19 April 2011
A recently formed group, Muslims Against Crusade, have called for a forceful protest on the wedding day of Prince William and Kate Middleton. The group was formed after radical Islam4UK was banned last year, which in turn was a successor to the outlawed group Al Muhajiroun, and although radical Anjem Choudary plays a role in all three movements, Muslims Against Crusade claim to have no links with Al Muhajiroun. The group’s plans of protesting outside Westminster Abbey on 29 April – ironically together with the English Defence League – were banned by the Metropolitan Police. Muslims Against Crusade announced that they would still go ahead with their demonstration, possibly in a different location, in order to protest the Royal Family’s support of the war in Afghanistan.
The Muslim Council of Britain has strongly condemned the radical group’s plans, called them “silly antics” who disregarded the teachings and the ethos of Islam.
The extremist organization Al-Muhajiroun, also operating under the name Islam4UK and headed by radical Anjem Choudary, plans a protest march through Wootton Bassett, an English town that has become famous with public mourning ceremonies for British soldiers killed in Afghanistan and Iraq. The Islamist organization now wants to carry 500 coffins through Wootton Bassett in memory of Muslims “murdered in the name of democracy and freedom”. Anjem Choudary claims that those who honor the soldiers are no different to those who support the 7/7 bombers – in fact, Choudary himself has never explicitly denied his support for the 7/7 attacks.
Moderate Muslim groups meanwhile urged the police to stop the protest to prevent a backlash against British Muslims by right-wing British extremist groups. Gordon Brown condemned the plans as “abhorrent and offensive”, while senior police officer Sir Hugh Orde claims it would be better not to stop the march in order to avoid tension. So far, Choudary has made no attempt to withdraw from the plans, despite largest opposition.
Conservative Muslim Peer Baroness Warsi of Dewsbury has criticized a group of Islamic extremists who pelted her with eggs and shouted abuse at her during a visit in Luton. The shadow minister for community cohesion and social action had been meeting local businesses with Tory candidates when she was attacked in the street.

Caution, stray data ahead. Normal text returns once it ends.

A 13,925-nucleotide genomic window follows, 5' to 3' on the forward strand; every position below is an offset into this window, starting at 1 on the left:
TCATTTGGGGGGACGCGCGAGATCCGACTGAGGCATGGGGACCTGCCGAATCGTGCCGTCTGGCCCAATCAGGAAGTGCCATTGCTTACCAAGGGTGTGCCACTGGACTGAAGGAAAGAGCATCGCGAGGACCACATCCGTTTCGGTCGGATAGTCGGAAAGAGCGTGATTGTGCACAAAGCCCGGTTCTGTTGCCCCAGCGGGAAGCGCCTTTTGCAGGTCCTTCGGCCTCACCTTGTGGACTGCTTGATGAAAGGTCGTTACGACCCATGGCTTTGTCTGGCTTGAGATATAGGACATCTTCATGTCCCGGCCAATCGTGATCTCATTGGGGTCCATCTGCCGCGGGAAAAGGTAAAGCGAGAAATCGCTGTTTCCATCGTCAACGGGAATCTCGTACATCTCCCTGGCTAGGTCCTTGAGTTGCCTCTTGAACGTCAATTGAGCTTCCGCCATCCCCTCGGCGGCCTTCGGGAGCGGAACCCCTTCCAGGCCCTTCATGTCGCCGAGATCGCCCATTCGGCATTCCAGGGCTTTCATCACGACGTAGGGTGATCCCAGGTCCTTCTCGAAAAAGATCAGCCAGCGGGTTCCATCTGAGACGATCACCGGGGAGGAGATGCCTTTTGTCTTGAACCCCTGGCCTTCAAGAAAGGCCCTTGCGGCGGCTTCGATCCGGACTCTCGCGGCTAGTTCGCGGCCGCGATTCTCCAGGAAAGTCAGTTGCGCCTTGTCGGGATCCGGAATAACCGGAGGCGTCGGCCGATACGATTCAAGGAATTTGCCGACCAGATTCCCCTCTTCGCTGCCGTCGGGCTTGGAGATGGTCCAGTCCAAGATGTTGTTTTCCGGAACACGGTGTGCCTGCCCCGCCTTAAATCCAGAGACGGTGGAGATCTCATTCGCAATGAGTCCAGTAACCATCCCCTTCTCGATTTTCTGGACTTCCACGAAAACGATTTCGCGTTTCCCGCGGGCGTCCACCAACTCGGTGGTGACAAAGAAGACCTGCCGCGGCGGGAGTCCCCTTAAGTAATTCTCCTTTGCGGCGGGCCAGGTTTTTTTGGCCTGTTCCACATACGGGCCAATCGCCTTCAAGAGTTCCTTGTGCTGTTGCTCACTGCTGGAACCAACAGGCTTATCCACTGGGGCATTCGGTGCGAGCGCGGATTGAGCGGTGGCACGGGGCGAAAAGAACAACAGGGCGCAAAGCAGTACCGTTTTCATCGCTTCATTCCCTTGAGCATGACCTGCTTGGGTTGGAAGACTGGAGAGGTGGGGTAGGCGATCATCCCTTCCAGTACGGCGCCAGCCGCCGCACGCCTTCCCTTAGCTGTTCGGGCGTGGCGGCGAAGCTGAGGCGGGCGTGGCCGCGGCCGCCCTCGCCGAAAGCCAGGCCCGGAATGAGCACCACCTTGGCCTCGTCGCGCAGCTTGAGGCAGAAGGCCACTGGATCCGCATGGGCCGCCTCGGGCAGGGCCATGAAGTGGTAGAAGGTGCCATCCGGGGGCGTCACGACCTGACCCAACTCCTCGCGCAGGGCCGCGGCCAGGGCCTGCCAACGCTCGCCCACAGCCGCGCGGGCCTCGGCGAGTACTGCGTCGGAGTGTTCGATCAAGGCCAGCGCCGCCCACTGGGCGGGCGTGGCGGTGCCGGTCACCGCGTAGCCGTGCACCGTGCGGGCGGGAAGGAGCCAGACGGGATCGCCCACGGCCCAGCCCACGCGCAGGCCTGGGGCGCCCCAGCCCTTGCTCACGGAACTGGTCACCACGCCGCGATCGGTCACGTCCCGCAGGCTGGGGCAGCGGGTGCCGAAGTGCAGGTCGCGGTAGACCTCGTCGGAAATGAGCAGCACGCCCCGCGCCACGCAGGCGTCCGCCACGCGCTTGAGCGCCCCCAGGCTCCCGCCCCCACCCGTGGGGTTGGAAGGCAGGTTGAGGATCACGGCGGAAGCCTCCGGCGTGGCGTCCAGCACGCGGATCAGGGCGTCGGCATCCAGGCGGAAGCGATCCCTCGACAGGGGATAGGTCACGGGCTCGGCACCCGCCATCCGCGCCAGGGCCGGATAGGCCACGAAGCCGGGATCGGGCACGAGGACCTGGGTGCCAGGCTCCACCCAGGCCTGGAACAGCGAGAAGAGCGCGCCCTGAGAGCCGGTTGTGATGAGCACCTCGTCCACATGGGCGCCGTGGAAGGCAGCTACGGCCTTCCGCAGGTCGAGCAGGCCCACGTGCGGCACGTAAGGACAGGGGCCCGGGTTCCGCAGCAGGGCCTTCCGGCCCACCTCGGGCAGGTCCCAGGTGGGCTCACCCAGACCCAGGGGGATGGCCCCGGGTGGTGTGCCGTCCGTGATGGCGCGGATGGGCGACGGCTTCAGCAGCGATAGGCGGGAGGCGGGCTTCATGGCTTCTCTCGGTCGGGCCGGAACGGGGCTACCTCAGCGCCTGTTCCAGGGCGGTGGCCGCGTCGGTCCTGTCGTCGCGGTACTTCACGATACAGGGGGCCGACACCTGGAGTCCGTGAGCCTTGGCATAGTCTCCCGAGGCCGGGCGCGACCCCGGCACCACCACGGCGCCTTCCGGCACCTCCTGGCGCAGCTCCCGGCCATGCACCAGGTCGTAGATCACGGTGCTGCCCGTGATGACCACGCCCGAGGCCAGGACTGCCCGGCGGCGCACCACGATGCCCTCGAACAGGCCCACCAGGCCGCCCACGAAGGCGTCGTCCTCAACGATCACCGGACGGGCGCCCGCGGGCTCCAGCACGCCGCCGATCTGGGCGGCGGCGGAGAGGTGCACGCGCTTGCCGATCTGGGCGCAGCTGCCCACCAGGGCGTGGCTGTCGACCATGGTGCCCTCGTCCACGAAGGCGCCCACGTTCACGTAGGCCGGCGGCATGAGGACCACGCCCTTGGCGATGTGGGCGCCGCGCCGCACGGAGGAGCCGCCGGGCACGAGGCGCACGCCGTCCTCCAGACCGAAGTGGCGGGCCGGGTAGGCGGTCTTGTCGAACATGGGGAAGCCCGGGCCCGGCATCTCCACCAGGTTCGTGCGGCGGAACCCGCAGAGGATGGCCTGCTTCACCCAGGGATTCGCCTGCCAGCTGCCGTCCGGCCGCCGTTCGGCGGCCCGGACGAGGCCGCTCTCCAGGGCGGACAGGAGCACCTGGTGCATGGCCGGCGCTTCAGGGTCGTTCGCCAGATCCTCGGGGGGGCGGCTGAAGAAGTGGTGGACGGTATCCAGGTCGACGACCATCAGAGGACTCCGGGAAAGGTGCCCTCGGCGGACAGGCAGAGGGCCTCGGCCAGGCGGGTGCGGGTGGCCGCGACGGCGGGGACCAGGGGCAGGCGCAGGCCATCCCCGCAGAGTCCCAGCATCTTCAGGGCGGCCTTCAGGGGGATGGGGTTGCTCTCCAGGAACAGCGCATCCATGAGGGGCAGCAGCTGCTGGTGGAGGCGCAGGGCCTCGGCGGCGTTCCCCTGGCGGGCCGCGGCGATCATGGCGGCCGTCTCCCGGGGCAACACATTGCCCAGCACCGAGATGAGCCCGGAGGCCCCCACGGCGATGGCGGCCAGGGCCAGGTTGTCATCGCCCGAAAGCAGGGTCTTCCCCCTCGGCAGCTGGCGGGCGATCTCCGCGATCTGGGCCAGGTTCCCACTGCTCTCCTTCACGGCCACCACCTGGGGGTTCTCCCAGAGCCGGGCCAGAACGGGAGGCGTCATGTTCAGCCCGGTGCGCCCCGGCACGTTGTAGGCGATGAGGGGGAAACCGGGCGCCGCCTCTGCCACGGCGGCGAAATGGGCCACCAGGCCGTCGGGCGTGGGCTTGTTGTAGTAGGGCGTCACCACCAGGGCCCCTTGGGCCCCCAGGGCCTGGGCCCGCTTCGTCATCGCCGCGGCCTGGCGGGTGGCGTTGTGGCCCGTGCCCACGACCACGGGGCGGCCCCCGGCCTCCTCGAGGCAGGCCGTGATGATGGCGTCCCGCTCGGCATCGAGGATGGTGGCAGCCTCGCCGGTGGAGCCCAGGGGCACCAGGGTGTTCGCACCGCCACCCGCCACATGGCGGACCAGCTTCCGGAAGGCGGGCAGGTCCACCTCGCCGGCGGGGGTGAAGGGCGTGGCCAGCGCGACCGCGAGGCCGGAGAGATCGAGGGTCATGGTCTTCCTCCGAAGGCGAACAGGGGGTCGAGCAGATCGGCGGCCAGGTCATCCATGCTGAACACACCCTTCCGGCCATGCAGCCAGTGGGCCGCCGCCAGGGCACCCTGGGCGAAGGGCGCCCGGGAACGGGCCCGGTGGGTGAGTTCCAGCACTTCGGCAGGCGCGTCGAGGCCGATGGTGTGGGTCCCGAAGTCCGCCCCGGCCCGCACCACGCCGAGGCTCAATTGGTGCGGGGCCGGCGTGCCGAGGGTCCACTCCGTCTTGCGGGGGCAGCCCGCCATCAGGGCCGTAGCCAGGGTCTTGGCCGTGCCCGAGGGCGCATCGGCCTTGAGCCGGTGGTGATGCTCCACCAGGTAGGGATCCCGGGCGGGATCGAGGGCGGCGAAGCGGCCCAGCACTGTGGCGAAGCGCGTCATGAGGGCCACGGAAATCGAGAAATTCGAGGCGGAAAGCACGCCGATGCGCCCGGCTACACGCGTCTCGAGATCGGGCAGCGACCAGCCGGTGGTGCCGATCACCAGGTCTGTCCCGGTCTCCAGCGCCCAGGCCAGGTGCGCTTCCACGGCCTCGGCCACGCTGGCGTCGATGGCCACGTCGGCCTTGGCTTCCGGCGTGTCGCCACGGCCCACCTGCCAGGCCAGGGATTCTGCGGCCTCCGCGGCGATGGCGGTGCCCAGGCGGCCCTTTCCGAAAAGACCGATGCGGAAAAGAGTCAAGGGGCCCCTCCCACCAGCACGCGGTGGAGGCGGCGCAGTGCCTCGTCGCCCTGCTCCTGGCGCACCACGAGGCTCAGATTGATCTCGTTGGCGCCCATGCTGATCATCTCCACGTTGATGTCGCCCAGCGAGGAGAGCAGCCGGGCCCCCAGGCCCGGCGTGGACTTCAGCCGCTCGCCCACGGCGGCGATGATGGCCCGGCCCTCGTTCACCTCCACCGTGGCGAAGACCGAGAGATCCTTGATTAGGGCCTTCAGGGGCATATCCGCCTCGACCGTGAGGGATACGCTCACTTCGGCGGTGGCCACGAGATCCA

Up to 10 local British male protesters, believed to be members of the controversial Al Muhajiroun group, started shouting abuse at the Peer, accusing her of not being a proper Muslim and supporting the deaths of Muslims in Afghanistan. Members of the group then threw several eggs at her, with one hitting her on the side of the head and another soiling her jacket, but she was not injured.
Instead of escaping, Baroness Warsi, surrounded by colleagues and journalists, tried to argue with the group. However, the extremists were unable to engage in the discussion and simply repeatedly asked Warsi whether she was in favor of Shari’a. It is believed the protesters were from the same group of Muslims who earlier this year marred the homecoming of British soldiers from Iraq through Luton, at which occasion protesters waved placards calling them “Butchers of Basra”, “murderers” and “baby-killers”.
Demonstrators calling for shari’a law to be imposed in Britain cancelled a march on October 31 in central London amid security fears. Anjem Choudary, leader of the radical Islamic sect Al Muhajiroun, said organizers Islam4UK had been forced to cancel the planned “March for Shari’a” from the Houses of Parliament to Trafalgar Square because of security concerns.
The Islamic Society of Britain, which was planning to join other organizations in staging a “dignified, non-violent” counter-demonstration, hailed the cancellation as a “great success”. A spokesman said: “Pressure from all sections of the community, including Muslims, has resulted in the Muhajiroun and the hot-heads rethinking their position. They realized very few people would turn up to support them and they would attract only very negative publicity.”
In central London, only about 30 protesters gathered at the base of the statue of Eros in Piccadilly Circus. They were holding placards which read: “Islam will not dominate”, “Free speech will dominate the world”, and “March for England”. Tehmini Kazi, director of British Muslims For Secular Democracy, said the protesters wanted to “reclaim the public spaces for British Muslims”. The group was against everything that Mr. Choudary stood for, she said.
The planned march by radicals from Islam4UK had provoked massive debate among many representatives of society, Muslim and non-Muslim, and also caused right-wing racist groups to plan demonstrations.